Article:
Improving care of older adults with dementia: description of 6299 hospitalizations over 11 years in a special acute care unit

J Am Med Dir Assoc. 2012 Jun;13(5):486.e1-6. doi: 10.1016/j.jamda.2011.12.058. Epub 2012 Jan 20.


Objective: To describe hospitalizations in a Special Acute Care inpatient Unit for older adults with Alzheimer's disease (AD) and other related disorders.

Design: An 11-year observational study of consecutive hospitalizations from 1996 to 2006.

Setting: The Alzheimer Special Acute Care inpatient Unit in the Geriatrics Department of the Toulouse University Hospital, France.

Participants: A total of 4708 patients with dementia accounting for 6299 consecutive hospitalizations.

Measurements: Data regarding admission causes, cognition, physical disability, nutritional assessment, behavioral and psychological symptoms of dementia, and sociodemographics were recorded.

Results: Data from 6299 hospitalizations are presented: 4708 (74.7%) hospitalizations accounted for first-time admissions and 1591 (25.3%) were rehospitalizations. Among the first-time admissions, complications of dementia and cognitive diagnosis experienced a significant switch in frequency. Whereas until 2001, the main cause of admission was for a diagnosis (51%), complications became the primary cause from 2003 onward with a significant increasing trend (56%) (P < .001). The most frequent cause of complications was behavioral and psychological symptoms of dementia, with a significant trend for an increased frequency (P < .001). Agitation-aggressiveness represented 60% of behavioral and psychological symptoms of dementia. Between 1996 and 2006, the age of patients at first-time admission gradually increased over time, as did the severity of cognitive impairment and the prevalence of unsatisfactory nutritional status (P for trend < .001 for each variable).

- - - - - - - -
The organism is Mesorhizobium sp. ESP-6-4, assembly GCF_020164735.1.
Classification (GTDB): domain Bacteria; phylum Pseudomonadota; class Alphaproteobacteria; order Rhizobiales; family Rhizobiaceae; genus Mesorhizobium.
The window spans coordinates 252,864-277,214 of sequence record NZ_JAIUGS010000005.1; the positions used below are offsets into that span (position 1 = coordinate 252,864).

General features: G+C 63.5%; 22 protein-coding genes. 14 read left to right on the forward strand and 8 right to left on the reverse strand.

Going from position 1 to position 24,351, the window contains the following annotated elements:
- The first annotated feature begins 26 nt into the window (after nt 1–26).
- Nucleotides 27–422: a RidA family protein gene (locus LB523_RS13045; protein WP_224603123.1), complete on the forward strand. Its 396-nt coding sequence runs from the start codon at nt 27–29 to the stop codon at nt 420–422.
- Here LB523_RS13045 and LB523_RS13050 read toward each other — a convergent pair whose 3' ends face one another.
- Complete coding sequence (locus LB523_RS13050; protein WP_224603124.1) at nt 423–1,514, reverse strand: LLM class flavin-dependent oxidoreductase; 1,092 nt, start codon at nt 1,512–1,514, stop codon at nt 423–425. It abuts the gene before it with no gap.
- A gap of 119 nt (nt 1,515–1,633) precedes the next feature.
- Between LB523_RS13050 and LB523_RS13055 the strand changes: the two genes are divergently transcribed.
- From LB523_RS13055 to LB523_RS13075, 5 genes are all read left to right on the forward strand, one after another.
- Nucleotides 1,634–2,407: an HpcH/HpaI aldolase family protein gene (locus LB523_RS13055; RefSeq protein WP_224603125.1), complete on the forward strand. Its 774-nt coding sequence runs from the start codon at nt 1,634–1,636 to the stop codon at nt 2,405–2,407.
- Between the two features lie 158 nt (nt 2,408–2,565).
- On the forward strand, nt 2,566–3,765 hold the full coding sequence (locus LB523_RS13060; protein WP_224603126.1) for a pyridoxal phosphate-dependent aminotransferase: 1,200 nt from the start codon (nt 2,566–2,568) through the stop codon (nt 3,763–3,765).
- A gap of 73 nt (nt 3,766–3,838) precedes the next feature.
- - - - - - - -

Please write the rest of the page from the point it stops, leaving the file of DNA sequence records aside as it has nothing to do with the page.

Conclusions: The evolving patient characteristics and the causes of first-time admissions changed over the course of 11 years. Behavioral and psychological symptoms of dementia, especially agitation-aggressiveness, have progressively become the key drivers of Special Acute Care inpatient Unit hospitalizations. These findings suggest that the role, mission, and functioning of the Special Acute Care inpatient Unit within the Alzheimer care system has been modified over time.

MeSH terms

  • Aged
  • Aged, 80 and over
  • Alzheimer Disease
  • Dementia / complications
  • Dementia / therapy*
  • Emergency Service, Hospital*
  • Female
  • France
  • Hospital Units*
  • Hospitalization
  • Humans
  • Male
  • Quality Improvement*
  • Quality of Health Care*